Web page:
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In Copyright’s Arc, Martin Skladany (Penn State Dickinson Law) describes copyright as a global force, which is nevertheless governed by territorial laws and affected by national or regional dynamics. He rejects any ‘one-size-fits-all’ global copyright regime, and posits that copyright should be adapted to local realities in order to serve a higher purpose: furthering human dignity through access to art.
Using the World Bank’s classification of countries as developed, middle-income, or developing (p2, n2), the ‘arc’ of copyright consists of low-intensity copyright regimes in developed and developing countries and moderate-intensity protection in middle-income countries. Skladany frames this in the first substantive chapter, Problems of Global Copyright, by reference to the standardisation of norms caused by trade agreements such as the WTO’s TRIPS Agreement (and subsequent TRIPS-plus measures), as well as bilateral treaties allowing more economically powerful developed countries to impose their copyright standards on less developed countries.
Accordingly, the book’s villain is ‘Big Copyright’ (otherwise referred to as ‘Hollywood’, ‘entertainment companies’ or ‘entertainment multinationals’), which, he argues, has captured global public and political discourse surrounding copyright policy through deep pockets and political lobbying in the USA.
This contextualisation is followed by three chapters laying out what Skladansky sees as excessive copyright’s effects in developed, middle-income, and developing countries, and potential policy solutions. The relationship between art and human dignity is multifaceted: on one hand, reducing copyright protection in developing countries (in order to increase the flow of international content, even if it is slightly older than would be available in its domestic markets) is suggested as a means of promoting the rule of law and human rights through depicting progressive values on-screen.
He rejects any accusation of cultural imperialism on the basis that some abuses simply ought to be universally unacceptable, such as female genital mutilation. However, the question remains of how likely it would be for those who believe in such extreme abuses to watch, say, Veronica Mars, internalise the messages sent by its "strong, independent" female protagonist (p34), and be able to overcome countervailing societal messaging. Similarly, his characterisation of art as being capable of causing viewers' self-examination, chipping away at their bigotry (p36), seems a little too absolute in the eyes of this Kat (writing from Munich, home to the former National Socialist Haus der Deutschen Kunst).
On the other, the same policy adjustment in developed countries could allow people to reclaim their dignity, creativity, and productivity from the grip of the addictive stream of content pumped out by Hollywood. Skladany also points to difficulties in developed countries related to artistic collaboration and sampling due to orphan works and overly-long terms of protection, but his primary focus is not on the immediate effects of excessive copyright, but rather the indirect consequence of the way in which copyright serves the profit incentive, generating homogenous yet addictive entertainment content.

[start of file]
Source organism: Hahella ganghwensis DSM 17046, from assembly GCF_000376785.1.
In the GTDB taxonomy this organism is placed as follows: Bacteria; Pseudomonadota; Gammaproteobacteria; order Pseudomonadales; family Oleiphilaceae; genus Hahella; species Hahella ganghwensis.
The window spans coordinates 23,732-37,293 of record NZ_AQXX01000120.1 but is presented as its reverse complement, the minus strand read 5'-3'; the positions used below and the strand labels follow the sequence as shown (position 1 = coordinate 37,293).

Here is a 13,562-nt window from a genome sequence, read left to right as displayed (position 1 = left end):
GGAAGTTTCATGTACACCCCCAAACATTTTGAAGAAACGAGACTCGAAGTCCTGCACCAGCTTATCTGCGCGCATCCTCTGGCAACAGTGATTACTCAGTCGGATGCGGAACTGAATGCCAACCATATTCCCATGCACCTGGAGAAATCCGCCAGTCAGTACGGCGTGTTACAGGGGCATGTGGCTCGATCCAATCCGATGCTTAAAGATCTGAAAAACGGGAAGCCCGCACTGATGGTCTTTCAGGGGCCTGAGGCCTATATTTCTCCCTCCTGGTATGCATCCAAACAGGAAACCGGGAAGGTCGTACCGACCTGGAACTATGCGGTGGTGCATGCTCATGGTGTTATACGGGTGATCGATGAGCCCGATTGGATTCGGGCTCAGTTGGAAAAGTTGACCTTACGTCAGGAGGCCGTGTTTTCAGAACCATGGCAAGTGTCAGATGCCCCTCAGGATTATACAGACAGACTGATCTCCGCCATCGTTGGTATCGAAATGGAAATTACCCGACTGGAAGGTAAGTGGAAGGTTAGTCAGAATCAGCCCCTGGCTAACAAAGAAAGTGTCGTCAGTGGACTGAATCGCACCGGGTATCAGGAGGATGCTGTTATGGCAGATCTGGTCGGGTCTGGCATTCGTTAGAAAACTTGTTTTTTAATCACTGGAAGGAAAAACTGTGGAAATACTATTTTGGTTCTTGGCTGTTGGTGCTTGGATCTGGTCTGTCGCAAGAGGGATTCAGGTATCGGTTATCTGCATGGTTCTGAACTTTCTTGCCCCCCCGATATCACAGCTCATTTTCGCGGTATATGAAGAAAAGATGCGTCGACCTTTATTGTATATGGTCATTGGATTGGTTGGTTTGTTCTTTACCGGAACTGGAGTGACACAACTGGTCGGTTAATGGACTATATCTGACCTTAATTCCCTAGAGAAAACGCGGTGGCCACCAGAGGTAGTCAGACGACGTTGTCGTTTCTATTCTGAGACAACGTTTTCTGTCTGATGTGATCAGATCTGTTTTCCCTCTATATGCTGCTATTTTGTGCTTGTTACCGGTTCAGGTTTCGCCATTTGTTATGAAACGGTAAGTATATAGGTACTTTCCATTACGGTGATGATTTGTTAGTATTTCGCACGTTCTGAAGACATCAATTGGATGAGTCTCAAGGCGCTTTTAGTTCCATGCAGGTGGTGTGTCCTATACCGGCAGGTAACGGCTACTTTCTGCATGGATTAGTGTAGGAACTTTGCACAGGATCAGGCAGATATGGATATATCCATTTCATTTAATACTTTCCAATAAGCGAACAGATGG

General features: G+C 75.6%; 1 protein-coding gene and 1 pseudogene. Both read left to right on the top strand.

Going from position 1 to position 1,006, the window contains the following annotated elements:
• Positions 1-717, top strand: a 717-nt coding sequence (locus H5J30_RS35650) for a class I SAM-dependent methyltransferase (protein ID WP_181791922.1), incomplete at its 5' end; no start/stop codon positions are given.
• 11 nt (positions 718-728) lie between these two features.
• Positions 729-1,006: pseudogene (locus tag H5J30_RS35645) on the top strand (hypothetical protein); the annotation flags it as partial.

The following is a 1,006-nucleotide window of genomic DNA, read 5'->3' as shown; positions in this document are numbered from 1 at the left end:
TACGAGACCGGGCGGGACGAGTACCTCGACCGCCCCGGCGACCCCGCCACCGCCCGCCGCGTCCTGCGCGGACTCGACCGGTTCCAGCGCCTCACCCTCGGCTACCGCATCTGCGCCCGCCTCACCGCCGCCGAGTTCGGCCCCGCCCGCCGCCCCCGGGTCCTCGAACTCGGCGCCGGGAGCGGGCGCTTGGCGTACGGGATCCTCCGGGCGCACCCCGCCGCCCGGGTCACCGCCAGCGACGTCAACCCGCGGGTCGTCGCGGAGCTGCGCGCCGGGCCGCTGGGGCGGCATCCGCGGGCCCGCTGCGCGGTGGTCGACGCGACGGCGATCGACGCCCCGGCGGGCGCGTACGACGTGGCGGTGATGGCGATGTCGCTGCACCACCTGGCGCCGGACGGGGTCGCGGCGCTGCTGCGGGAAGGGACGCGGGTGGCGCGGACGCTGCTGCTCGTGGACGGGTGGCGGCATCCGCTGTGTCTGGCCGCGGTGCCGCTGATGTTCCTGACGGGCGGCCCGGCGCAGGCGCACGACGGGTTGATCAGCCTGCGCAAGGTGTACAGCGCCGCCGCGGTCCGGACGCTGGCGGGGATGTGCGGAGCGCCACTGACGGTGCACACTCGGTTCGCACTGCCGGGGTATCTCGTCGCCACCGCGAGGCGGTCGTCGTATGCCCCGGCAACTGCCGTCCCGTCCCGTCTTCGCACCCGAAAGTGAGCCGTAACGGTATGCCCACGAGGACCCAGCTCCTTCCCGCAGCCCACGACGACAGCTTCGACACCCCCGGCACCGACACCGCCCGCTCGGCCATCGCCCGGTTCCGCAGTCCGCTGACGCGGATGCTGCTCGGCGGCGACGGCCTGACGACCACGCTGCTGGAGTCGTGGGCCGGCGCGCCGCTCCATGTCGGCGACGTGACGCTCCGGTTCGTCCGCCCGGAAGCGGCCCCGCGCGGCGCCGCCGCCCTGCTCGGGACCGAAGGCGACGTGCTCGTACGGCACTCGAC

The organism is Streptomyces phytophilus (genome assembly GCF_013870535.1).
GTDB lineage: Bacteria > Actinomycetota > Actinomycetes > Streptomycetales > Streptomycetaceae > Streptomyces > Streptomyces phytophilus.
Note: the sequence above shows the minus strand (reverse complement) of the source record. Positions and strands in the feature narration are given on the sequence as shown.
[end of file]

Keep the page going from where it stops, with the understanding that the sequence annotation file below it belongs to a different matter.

In middle-income countries, however, a more moderate copyright regime might incentivise local creators to make art which fosters an inclusive national identity. Skladany argues that extreme copyright favours Big Copyright, preventing struggling local creators from borrowing from others' work. The same corporate entertainment which might help to instil basic respect for human rights and diversity in developing countries is not sufficiently tailored to meet middle-income nation-building needs.
The book continues with chapters on Interaction between Copyright Regimes and a more practical consideration of Transitioning to Copyright’s Arc, before concluding. Of course, Skladany recognises that there are practical limitations to his thesis being implemented, especially bearing in mind the huge variety of national contexts and priorities. He argues that an adjustment to copyright legislation could bring Big Copyright around, with the idea of directly helping human development being the most attractive incentive, while responding to reviewer feedback and anticipating various counter-arguments throughout.
He buttresses his arguments by reference to art (including popular culture), history, and philosophy, such as quoting local creators in middle-income countries about the purpose of their art (p5). This is more illuminating than the use of an extract from Waugh’s Decline and Fall to introduce the argument that copyright recalibration in the USA could causally reduce the number of suicides (p139). Similarly, while referring to Artemisia Gentileschi (p141) as an example of a great artist is laudable, though not without controversy, given the invisibility of women in conventional art history, using the statistic that around 25% of women suffer intimate partner violence to support the claim that piracy would still exist under any copyright regime (p170) does not meaningfully further the point that violations of laws will always occur. By contrast, sections on development issues such as the Challenges of Ethnic Diversity in middle-income countries (p93-97) make much more thorough reference to empirical evidence.
Overall, Copyright's Arc serves as an interesting proposal for a wholesale reorientation of the global copyright landscape. Viewing copyright policy in this way - as a holistic, globally-integrated whole, which must serve human flourishing and development - offers a new perspective on the debate about corporate capture of policy-making.
Publisher: Cambridge University Press
Publication Date: September 2020
Extent: 220 pages
Book Review: Copyright's Arc Reviewed by Sophie Corke on Friday, October 02, 2020 Rating: